---- Effects of Removing Most-Visited/Most-Linked Page on site?
pageoneresults - 4:05 pm on Aug 23, 2011 (gmt 0)
Trouble is, this page results in a very high bounce rate because people come to this page, view the contents of the guide and leave. They don't venture to any of the deeper content or any other content within the site.
Sounds like the guide needs to be segmented into additional documents.
Having said that, the people who do visit can also be return visitors because they come back to the same page again after it updates.
Ah, fresh content that is actually updated by humans. That's a rarity these days. ;)
This guide page also happens to be the most linked page on our site.
It is THE most important page of the site - more important than the home page.
The business is of the opinion that this page is too costly to maintain and update daily and needs to go. The cost savings will then be diverted to other areas of the site to beef them up.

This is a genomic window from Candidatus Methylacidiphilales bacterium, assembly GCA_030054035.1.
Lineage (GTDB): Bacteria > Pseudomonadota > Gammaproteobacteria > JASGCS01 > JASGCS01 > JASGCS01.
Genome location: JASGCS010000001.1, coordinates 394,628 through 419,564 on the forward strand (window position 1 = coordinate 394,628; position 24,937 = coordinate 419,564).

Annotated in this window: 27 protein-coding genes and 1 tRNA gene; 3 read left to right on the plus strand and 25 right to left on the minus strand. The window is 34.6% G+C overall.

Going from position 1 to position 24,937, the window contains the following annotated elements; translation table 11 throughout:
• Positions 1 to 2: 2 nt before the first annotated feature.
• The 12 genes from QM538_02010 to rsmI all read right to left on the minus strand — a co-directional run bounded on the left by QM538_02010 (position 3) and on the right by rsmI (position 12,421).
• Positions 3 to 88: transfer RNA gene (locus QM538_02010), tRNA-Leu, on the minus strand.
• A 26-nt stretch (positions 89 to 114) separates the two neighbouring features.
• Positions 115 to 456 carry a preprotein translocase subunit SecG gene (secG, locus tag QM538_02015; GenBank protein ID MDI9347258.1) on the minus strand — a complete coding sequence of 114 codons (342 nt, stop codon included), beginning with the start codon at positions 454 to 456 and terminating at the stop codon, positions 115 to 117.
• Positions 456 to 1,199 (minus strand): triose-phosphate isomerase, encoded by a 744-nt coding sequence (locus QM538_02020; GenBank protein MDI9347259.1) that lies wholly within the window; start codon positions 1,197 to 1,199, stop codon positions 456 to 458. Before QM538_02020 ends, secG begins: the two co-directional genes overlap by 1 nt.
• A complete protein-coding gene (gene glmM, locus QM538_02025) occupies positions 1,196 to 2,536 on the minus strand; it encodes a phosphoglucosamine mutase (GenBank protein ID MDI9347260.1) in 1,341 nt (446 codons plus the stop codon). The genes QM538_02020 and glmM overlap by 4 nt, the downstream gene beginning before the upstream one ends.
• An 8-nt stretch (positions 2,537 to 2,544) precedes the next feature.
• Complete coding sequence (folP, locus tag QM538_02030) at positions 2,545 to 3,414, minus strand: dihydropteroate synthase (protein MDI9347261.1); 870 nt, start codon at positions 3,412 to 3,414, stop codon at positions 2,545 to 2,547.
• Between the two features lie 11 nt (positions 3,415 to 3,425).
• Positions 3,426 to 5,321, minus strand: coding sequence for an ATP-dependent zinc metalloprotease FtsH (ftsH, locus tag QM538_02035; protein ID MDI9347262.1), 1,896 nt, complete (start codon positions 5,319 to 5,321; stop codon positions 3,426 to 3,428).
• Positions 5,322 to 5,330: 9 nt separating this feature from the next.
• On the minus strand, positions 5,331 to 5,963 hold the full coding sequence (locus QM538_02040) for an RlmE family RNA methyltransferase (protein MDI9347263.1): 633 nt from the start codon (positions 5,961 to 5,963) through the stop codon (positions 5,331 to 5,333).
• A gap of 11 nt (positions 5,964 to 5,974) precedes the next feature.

This page sounds like it is really the home page of your site for many of your visitors. How costly can the most important page of the site be to maintain? Does it have to be done daily? Are those updates done somewhere else internally? Can that process be extended to update the content on the site?
From an SEO perspective I can already see this as a disaster waiting to happen.
It could well be one of the worst decisions made. If anything, all of the efforts need to be focused on that one page since it is the true home page for your visitors. The high bounce rate can be minimized by breaking the content up into multiple documents and including links to additional content from there.
The high bounce rate is not a bad thing in many instances, especially when dealing with documents that serve the answer quickly with no need for the visitor to drill down further. In fact, I think those high bounce rates can work for you. I've had documents that had very high bounce rates and they performed extremely well for years - they still do. When you serve an answer to a query within seconds of the visitor landing on the page and they go back, that can be a good thing overall. Google understands that type of high bounce rate behavior.
Now you need to figure out how to take them one step further. Are these folks really candidates for conversion? Or is this strictly an "answers" environment and the chance of conversion is minimal?